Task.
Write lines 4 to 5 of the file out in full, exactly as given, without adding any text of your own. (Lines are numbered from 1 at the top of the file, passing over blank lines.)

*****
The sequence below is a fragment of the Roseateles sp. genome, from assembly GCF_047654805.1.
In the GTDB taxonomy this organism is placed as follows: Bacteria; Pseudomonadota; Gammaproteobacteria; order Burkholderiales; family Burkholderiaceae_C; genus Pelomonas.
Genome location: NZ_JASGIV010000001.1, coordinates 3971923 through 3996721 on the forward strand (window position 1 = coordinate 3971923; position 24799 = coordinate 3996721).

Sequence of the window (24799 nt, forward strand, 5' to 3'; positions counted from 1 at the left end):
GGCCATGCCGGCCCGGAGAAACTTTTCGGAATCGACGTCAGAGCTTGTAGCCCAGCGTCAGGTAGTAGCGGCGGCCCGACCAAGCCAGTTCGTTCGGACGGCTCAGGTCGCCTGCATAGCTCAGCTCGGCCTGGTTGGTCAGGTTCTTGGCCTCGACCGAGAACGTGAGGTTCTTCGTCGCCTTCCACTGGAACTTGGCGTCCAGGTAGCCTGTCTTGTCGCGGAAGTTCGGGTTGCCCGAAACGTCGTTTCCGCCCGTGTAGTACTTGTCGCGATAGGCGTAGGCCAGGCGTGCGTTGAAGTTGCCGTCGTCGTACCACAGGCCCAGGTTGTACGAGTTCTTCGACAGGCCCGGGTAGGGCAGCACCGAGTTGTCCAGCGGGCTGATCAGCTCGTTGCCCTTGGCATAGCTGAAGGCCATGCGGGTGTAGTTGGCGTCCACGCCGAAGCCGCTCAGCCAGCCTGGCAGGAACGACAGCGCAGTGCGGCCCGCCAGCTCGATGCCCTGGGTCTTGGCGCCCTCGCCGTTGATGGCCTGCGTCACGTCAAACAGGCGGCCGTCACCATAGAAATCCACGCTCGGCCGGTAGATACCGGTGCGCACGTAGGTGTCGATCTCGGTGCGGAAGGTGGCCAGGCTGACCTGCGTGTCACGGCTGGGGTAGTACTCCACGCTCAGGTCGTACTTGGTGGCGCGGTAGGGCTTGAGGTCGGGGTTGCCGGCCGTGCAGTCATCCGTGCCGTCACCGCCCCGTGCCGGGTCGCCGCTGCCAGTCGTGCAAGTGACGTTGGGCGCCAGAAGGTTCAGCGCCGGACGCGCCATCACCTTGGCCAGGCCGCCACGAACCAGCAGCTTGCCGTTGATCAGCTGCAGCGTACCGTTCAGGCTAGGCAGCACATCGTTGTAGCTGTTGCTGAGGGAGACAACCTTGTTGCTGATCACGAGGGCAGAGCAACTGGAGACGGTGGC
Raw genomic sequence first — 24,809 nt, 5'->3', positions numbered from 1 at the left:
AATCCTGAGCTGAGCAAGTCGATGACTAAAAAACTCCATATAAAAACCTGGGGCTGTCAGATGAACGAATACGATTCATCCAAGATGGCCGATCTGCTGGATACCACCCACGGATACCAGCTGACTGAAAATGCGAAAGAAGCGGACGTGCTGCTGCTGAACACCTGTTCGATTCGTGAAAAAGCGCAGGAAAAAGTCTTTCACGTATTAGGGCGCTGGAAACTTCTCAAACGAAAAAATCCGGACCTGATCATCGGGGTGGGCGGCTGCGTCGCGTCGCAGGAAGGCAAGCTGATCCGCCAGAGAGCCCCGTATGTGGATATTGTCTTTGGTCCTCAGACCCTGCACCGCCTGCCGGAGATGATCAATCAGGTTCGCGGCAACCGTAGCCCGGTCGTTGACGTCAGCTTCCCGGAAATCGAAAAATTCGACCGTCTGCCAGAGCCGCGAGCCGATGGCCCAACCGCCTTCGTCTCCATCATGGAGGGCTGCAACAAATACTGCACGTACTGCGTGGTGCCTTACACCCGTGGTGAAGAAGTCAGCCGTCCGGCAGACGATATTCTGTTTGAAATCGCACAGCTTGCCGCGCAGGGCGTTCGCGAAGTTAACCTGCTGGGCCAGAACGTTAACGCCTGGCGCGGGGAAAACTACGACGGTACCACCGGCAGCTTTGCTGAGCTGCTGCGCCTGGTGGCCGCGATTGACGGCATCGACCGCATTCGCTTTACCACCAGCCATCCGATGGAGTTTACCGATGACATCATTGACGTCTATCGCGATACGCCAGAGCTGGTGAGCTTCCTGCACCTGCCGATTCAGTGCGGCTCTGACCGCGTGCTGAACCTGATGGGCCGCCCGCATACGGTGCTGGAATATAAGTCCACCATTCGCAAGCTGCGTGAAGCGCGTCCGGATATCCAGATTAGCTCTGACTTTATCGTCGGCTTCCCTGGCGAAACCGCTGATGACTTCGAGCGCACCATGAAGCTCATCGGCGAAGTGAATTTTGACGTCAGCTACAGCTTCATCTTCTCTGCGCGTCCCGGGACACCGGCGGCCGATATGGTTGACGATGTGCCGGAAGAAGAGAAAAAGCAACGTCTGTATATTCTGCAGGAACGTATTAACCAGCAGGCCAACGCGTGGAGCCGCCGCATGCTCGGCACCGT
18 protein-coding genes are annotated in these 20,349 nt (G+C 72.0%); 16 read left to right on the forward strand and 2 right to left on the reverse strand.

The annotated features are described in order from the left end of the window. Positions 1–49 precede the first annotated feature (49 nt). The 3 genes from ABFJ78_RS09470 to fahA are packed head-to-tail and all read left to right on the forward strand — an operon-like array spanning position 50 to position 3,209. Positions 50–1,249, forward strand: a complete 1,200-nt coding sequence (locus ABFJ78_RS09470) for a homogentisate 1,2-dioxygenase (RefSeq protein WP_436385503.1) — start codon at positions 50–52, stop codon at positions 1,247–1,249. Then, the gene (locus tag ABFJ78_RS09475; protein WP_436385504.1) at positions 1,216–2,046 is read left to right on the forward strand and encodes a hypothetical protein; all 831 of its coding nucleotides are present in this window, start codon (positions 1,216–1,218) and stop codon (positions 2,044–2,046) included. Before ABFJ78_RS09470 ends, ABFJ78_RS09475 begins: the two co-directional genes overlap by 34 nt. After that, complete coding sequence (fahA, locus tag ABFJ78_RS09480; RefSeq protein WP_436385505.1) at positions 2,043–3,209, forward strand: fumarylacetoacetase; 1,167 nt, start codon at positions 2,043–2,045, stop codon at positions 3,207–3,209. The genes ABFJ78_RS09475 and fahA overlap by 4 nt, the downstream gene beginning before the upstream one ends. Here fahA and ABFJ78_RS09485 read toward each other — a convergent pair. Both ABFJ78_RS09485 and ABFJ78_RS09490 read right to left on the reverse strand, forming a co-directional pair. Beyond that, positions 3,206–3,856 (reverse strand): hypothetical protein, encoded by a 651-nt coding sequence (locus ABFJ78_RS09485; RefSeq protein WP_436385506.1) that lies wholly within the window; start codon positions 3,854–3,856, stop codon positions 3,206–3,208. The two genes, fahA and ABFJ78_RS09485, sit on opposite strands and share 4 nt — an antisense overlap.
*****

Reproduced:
Sequence of the window (24799 nt, forward strand, 5' to 3'; positions counted from 1 at the left end):
GGCCATGCCGGCCCGGAGAAACTTTTCGGAATCGACGTCAGAGCTTGTAGCCCAGCGTCAGGTAGTAGCGGCGGCCCGACCAAGCCAGTTCGTTCGGACGGCTCAGGTCGCCTGCATAGCTCAGCTCGGCCTGGTTGGTCAGGTTCTTGGCCTCGACCGAGAACGTGAGGTTCTTCGTCGCCTTCCACTGGAACTTGGCGTCCAGGTAGCCTGTCTTGTCGCGGAAGTTCGGGTTGCCCGAAACGTCGTTTCCGCCCGTGTAGTACTTGTCGCGATAGGCGTAGGCCAGGCGTGCGTTGAAGTTGCCGTCGTCGTACCACAGGCCCAGGTTGTACGAGTTCTTCGACAGGCCCGGGTAGGGCAGCACCGAGTTGTCCAGCGGGCTGATCAGCTCGTTGCCCTTGGCATAGCTGAAGGCCATGCGGGTGTAGTTGGCGTCCACGCCGAAGCCGCTCAGCCAGCCTGGCAGGAACGACAGCGCAGTGCGGCCCGCCAGCTCGATGCCCTGGGTCTTGGCGCCCTCGCCGTTGATGGCCTGCGTCACGTCAAACAGGCGGCCGTCACCATAGAAATCCACGCTCGGCCGGTAGATACCGGTGCGCACGTAGGTGTCGATCTCGGTGCGGAAGGTGGCCAGGCTGACCTGCGTGTCACGGCTGGGGTAGTACTCCACGCTCAGGTCGTACTTGGTGGCGCGGTAGGGCTTGAGGTCGGGGTTGCCGGCCGTGCAGTCATCCGTGCCGTCACCGCCCCGTGCCGGGTCGCCGCTGCCAGTCGTGCAAGTGACGTTGGGCGCCAGAAGGTTCAGCGCCGGACGCGCCATCACCTTGGCCAGGCCGCCACGAACCAGCAGCTTGCCGTTGATCAGCTGCAGCGTACCGTTCAGGCTAGGCAGCACATCGTTGTAGCTGTTGCTGAGGGAGACAACCTTGTTGCTGATCACGAGGGCAGAGCAACTGGAGACGGTGGC